The newest issue of The Iowa Review (Spring 2022) includes a Portfolio on Poetic Black Resiliency. In the Introductory Notes (which can be read in full online here), the editors write to answer the question, Why resiliency?
First, resiliency goes beyond these repeated moments that speak to Black advocacy for justice and reiterates the continued insistence to continue, first (this has not always been a given, unfortunately). Resiliency also persists in making this world better as we are determined to thrive. This selection of poems goes beyond a buttoned-up stoicism and presents a diversity of emotions and approaches to methods of living, resiliency, and resolve. I have been astounded by the breadth of ideas, breath through the lines, and depth of emotion by the poets kind enough to contribute, some of whom are long overdue for their debut in TIR. The introspection and circumspection in this section spans a range of feelings: from the very personal to the sweepingly political reality of African-American lives over the last four hundred years.
A Portfolio on Poetic Black Resiliency features works by Tracie Morris, Joanne V. Gabbin, Lois Elaine Griffith, Yona Harvey, Nathaniel Mackey, Shelagh Wilson Patterson, Douglas Kearney, Steve Cannon, Harryette Mullen, Asiya Wadud, Janice A. Lowe, Yolanda Wisher, Delali Ayivor, Duriel E. Harris, Terrance Hayes, Jo Stewart, and Tracie Morris. Also featured in this issue is Poetry by Maria Zoccola, Brian Simoneau, Sara Elkamel, Susan Leslie Moore, Mariano Zaro, translated by Blas Falconer, Alice Turski, Jared Joseph, Kevin Norwood, Daniel Barnum, and Colin Kostelecky; Nonfiction by Steffan Triplett, Liza Cochran, and Julia LoFaso; Fiction by Dessa, Danica Li, Aleyna Rentz, Marian Crotty, Su Tong, translated by Ting Wang, Daisy Hernández, Kirsten Vail Aguilar, and Jackson Saul; and Artwork by Tim Fielder.
Sky Island Journal’s stunning 21st issue features poetry, flash fiction, and creative nonfiction from contributors around the globe. Accomplished, well-established authors are published—side by side—with fresh, emerging voices. Readers are provided with a powerful, focused literary experience that transports them: one that challenges them intellectually and moves them emotionally. Read works from Amy Marques, Ann Chinnis, Annette Sisson, Arden Stockdell-Giesler, Beth Oast Williams, Carole Greenfield, Cheryl Slover-Linett, Courtney Justus, Cristian Ramirez, Cynthia Singerman, Dan Shields, Deron Eckert, Edilson Afonso Ferreira, Emily Patterson, Erin Henry, Fannie H. Gray, Heather Diamond, Isabel Markowski, John Muro, Julie Benesh, Kathryn De Lancellotti, Katrina Hays, Kiana Mccrackin, Kit Willett, Lisken Van Pelt Dus, Lorrie Ness, Maira Rodriguez, Melody Wilson, Michael Keenan Gutierrez, Michele Lovell, Mizuki Kai, Nancy Beauregard, Olivia Badoi, Philip Cioffari, Robbin Farr, Valerie Nies, Vivian Montgomery, and Wylde J. Parsley,. Always free to access, and always free from advertising, discover what over 100,000 readers in 145 countries already know: the finest new writing is just a click away!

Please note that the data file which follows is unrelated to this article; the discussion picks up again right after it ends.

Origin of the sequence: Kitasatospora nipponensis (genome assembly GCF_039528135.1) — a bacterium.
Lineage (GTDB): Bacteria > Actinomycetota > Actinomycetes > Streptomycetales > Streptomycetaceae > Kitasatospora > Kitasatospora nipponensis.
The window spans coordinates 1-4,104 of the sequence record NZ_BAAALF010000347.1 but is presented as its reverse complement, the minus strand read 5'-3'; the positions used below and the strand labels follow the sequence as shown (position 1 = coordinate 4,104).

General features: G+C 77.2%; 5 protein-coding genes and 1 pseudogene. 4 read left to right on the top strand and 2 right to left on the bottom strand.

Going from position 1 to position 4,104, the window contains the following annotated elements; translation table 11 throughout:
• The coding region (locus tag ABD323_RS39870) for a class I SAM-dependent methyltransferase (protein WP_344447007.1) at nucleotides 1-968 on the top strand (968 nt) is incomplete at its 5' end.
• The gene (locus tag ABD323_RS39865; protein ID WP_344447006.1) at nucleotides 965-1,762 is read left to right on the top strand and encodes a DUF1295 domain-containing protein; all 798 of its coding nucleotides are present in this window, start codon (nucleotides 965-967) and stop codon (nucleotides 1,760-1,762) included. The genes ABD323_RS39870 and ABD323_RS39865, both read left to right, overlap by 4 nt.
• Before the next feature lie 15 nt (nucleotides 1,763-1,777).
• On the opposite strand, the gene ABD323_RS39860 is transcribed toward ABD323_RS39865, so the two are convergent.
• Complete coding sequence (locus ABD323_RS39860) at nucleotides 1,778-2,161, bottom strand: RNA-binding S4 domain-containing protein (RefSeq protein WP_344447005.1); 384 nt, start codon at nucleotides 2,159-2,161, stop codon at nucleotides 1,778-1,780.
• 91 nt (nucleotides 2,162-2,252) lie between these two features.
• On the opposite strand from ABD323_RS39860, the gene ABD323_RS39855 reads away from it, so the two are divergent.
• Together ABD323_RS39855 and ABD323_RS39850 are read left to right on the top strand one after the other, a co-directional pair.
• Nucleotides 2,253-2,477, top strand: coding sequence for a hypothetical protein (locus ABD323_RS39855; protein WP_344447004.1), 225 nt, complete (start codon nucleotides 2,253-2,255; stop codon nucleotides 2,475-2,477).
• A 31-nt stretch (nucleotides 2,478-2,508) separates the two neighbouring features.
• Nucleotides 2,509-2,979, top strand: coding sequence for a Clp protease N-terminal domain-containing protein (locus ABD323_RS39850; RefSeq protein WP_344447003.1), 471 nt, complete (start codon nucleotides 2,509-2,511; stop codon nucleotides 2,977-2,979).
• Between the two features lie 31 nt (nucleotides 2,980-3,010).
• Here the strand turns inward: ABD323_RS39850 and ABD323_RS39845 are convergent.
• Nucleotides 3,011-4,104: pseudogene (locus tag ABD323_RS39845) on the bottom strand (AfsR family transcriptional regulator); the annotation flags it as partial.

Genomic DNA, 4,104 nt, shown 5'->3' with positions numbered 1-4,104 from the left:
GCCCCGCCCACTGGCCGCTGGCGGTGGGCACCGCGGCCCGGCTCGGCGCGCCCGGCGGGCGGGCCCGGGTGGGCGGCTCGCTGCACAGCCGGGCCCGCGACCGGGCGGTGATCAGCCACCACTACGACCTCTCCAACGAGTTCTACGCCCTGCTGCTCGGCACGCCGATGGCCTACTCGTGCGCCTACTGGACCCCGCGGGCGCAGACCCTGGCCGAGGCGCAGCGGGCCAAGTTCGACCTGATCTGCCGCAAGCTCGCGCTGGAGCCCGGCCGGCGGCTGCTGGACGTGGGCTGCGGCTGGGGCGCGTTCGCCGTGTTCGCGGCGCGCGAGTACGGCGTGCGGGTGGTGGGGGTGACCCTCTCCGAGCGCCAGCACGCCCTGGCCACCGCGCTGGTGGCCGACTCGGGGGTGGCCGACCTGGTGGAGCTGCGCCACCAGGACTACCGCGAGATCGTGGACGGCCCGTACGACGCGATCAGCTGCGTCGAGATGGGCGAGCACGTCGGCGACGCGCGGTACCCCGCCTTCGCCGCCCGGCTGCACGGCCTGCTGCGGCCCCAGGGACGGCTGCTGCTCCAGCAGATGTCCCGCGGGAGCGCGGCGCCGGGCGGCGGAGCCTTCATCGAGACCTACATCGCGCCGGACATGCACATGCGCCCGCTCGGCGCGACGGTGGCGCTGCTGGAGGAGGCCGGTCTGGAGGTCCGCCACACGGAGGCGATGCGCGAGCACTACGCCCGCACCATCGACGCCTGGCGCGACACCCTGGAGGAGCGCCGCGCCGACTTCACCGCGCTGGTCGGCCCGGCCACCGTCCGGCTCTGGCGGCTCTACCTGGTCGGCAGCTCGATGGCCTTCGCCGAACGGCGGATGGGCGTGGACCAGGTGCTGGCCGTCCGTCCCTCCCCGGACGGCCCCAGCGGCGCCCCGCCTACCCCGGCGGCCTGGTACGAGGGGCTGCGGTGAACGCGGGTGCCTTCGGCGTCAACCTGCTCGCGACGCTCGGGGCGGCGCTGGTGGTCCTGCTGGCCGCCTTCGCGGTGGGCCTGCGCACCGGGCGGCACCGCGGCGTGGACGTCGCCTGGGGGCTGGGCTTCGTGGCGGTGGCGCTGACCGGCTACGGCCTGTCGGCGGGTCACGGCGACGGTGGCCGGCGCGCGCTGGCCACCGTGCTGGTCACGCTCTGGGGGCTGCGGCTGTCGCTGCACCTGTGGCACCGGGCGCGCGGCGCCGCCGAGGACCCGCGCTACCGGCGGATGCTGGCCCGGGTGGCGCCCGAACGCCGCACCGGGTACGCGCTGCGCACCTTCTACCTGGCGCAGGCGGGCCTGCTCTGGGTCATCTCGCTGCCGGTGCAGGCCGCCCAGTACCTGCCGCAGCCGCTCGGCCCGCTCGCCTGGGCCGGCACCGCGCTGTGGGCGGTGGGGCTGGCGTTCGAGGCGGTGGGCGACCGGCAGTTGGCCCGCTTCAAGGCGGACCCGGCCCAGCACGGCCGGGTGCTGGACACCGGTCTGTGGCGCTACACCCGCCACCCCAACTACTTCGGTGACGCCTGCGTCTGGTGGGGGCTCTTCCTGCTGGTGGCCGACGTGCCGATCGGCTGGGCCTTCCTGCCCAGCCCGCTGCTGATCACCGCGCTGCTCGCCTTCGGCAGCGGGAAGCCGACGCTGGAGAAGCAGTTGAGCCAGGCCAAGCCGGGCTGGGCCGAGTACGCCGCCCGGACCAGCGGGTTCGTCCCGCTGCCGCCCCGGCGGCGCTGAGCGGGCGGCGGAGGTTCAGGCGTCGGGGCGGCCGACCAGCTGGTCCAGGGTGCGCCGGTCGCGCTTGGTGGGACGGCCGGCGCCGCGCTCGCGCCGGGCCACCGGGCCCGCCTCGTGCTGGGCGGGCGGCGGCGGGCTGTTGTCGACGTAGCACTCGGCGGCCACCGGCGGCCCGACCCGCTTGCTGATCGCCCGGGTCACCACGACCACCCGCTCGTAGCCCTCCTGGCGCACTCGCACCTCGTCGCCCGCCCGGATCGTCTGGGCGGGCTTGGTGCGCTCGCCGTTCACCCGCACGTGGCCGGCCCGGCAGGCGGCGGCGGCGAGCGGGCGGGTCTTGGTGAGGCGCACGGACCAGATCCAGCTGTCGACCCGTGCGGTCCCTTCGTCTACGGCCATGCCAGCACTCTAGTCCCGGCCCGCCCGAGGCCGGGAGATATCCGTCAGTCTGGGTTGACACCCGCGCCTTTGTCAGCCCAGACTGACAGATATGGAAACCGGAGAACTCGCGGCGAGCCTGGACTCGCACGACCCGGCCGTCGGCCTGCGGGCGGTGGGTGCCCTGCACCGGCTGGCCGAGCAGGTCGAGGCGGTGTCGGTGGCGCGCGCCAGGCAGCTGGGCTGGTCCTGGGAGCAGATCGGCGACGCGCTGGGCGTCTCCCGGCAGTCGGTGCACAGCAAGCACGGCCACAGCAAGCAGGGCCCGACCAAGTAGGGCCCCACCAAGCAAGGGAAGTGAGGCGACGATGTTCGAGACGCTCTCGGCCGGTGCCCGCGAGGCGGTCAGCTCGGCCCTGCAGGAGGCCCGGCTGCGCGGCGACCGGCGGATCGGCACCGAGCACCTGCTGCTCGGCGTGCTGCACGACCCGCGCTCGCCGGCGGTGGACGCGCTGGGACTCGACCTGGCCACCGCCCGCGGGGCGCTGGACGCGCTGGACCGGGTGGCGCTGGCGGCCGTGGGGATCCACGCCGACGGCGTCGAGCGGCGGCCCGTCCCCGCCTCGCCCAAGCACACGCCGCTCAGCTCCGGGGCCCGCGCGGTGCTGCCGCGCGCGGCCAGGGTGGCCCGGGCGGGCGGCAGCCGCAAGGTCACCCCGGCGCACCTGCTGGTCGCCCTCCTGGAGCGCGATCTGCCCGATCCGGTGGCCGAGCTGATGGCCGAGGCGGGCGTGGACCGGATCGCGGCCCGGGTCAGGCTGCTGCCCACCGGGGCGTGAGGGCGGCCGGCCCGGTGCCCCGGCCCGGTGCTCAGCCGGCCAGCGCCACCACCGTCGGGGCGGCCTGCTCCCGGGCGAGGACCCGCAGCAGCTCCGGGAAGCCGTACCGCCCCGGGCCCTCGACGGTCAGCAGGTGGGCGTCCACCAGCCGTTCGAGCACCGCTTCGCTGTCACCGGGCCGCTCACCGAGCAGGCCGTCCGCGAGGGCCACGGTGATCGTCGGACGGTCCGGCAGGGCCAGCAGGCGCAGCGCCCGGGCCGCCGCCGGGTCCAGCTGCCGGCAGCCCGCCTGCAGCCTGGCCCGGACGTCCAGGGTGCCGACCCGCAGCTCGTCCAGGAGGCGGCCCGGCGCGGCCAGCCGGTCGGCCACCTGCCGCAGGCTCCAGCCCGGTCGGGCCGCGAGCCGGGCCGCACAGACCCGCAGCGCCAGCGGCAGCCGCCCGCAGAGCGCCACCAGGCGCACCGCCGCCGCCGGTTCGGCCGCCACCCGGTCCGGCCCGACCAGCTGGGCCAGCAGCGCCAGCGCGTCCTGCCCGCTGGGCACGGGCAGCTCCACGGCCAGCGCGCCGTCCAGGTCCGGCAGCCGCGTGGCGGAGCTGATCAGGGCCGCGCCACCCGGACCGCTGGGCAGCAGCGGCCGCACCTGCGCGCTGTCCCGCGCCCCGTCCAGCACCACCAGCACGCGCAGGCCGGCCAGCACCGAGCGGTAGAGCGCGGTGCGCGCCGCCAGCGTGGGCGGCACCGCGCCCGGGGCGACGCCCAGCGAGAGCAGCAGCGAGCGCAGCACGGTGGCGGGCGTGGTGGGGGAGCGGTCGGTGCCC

Hippocampus Magazine online issue 114 features a variety of creative nonfiction, including “Pulses” by Kathy Davis, “Bathymetry” by Sally Jonson, “Foreign” by Terri Lewis, “Peephole” by Lotus Mae, “Origin Myths” by Susan V. Meyers, “We Had No Woman” by Ronit Plank, “What I Wrote Was Congratulations What I Meant to Say Was” by Rachel Lincoln Sarnoff, “The Dying Room” by Leanne Pierce Schneider, “There Are Girls Like You in Japan” by Mimi Iimuro Van Ausdall, and “De-escalation” by Lauren Woods. Read it online here. Hippocampus will also be hosting HippoCamp 2022: A Conference for Creative Nonfiction Writers – August 12-14, in Lancaster, PA. Find more information here.
The July/August 2022 issue of Gay & Lesbian Review is focused on “The Lure of the Sea” and includes essays such as “A New England Romance: Harvard Prof F.O. Matthiessen and Artist Russell Cheney in Love,” by Andrew Holleran, “Sex and Gender in Native America” by Vernon Rosario, “Paul Cadmus’ Art of Cruising” by Ignacio Darnaude, “The Sea and Sexual Freedom: From Typee to Bully Budd, Melville Longed for Something Lost at Sea” by Rolando Jorif, “A Dab of Tar on a Sailor’s Posteriors” by William Benemann, and “The Fastest Woman of Her Day: Joe Carstairs Raced Speedboats in the 1920’s – and Often Won” by Martin Duberman. The publication also features reviews of recent publications as well as poetry, guest opinions, and artwork. Most article intros can be read online with subscribers having access to full content.
The Ukrainian cities of Odesa and Kharkiv take the spotlight in World Literature Today’s latest city issue, in which poets, novelists, playwrights, artists, journalists, editors, photographers, translators, and culture workers offer glimpses into their daily lives since the Russian invasion of February 2022. Other highlights include essays and fiction from Austria, Belarus, Chile, Colombia, Nigeria, South Africa, and the US; poetry from Peru, Portugal, and the US; lively interviews with Ben Okri and Maša Kolanović; recommended reading lists; as well as reviews of new books by Isabel Allende, Elena Ferrante, Mohsin Hamid, and dozens more. With the latest issue, WLT remains an indispensable guide to the best in international literature